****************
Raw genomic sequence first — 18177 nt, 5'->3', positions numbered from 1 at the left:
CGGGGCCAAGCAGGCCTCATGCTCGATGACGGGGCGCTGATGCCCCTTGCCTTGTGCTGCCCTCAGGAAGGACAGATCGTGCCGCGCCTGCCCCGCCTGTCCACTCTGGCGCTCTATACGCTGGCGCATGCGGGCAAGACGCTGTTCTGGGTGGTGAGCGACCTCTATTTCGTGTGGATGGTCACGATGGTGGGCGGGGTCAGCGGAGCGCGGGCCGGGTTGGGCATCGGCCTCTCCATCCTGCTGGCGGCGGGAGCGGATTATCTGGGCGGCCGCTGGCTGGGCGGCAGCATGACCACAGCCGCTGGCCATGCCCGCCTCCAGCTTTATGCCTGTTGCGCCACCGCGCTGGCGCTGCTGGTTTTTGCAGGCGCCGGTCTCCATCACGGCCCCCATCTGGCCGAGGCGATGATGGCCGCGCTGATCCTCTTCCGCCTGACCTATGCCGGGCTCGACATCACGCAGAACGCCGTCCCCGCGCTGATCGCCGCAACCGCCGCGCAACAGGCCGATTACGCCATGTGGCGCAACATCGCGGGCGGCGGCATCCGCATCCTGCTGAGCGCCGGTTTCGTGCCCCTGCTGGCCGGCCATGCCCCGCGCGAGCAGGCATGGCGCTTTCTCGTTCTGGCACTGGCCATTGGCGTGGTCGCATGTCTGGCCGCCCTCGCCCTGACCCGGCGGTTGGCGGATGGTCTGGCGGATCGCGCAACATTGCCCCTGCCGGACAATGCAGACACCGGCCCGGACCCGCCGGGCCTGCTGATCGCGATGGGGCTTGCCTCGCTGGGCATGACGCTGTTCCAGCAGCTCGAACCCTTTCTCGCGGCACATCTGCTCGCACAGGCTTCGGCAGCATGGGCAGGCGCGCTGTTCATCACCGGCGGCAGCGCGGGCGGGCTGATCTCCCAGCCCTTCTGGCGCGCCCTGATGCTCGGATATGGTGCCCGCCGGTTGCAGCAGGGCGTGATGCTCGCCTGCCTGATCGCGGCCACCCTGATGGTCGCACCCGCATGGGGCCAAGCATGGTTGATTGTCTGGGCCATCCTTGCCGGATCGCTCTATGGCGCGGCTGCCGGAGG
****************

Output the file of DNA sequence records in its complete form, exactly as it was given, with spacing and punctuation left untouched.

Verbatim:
Raw genomic sequence first — 18177 nt, 5'->3', positions numbered from 1 at the left:
CGGGGCCAAGCAGGCCTCATGCTCGATGACGGGGCGCTGATGCCCCTTGCCTTGTGCTGCCCTCAGGAAGGACAGATCGTGCCGCGCCTGCCCCGCCTGTCCACTCTGGCGCTCTATACGCTGGCGCATGCGGGCAAGACGCTGTTCTGGGTGGTGAGCGACCTCTATTTCGTGTGGATGGTCACGATGGTGGGCGGGGTCAGCGGAGCGCGGGCCGGGTTGGGCATCGGCCTCTCCATCCTGCTGGCGGCGGGAGCGGATTATCTGGGCGGCCGCTGGCTGGGCGGCAGCATGACCACAGCCGCTGGCCATGCCCGCCTCCAGCTTTATGCCTGTTGCGCCACCGCGCTGGCGCTGCTGGTTTTTGCAGGCGCCGGTCTCCATCACGGCCCCCATCTGGCCGAGGCGATGATGGCCGCGCTGATCCTCTTCCGCCTGACCTATGCCGGGCTCGACATCACGCAGAACGCCGTCCCCGCGCTGATCGCCGCAACCGCCGCGCAACAGGCCGATTACGCCATGTGGCGCAACATCGCGGGCGGCGGCATCCGCATCCTGCTGAGCGCCGGTTTCGTGCCCCTGCTGGCCGGCCATGCCCCGCGCGAGCAGGCATGGCGCTTTCTCGTTCTGGCACTGGCCATTGGCGTGGTCGCATGTCTGGCCGCCCTCGCCCTGACCCGGCGGTTGGCGGATGGTCTGGCGGATCGCGCAACATTGCCCCTGCCGGACAATGCAGACACCGGCCCGGACCCGCCGGGCCTGCTGATCGCGATGGGGCTTGCCTCGCTGGGCATGACGCTGTTCCAGCAGCTCGAACCCTTTCTCGCGGCACATCTGCTCGCACAGGCTTCGGCAGCATGGGCAGGCGCGCTGTTCATCACCGGCGGCAGCGCGGGCGGGCTGATCTCCCAGCCCTTCTGGCGCGCCCTGATGCTCGGATATGGTGCCCGCCGGTTGCAGCAGGGCGTGATGCTCGCCTGCCTGATCGCGGCCACCCTGATGGTCGCACCCGCATGGGGCCAAGCATGGTTGATTGTCTGGGCCATCCTTGCCGGATCGCTCTATGGCGCGGCTGCCGGAGG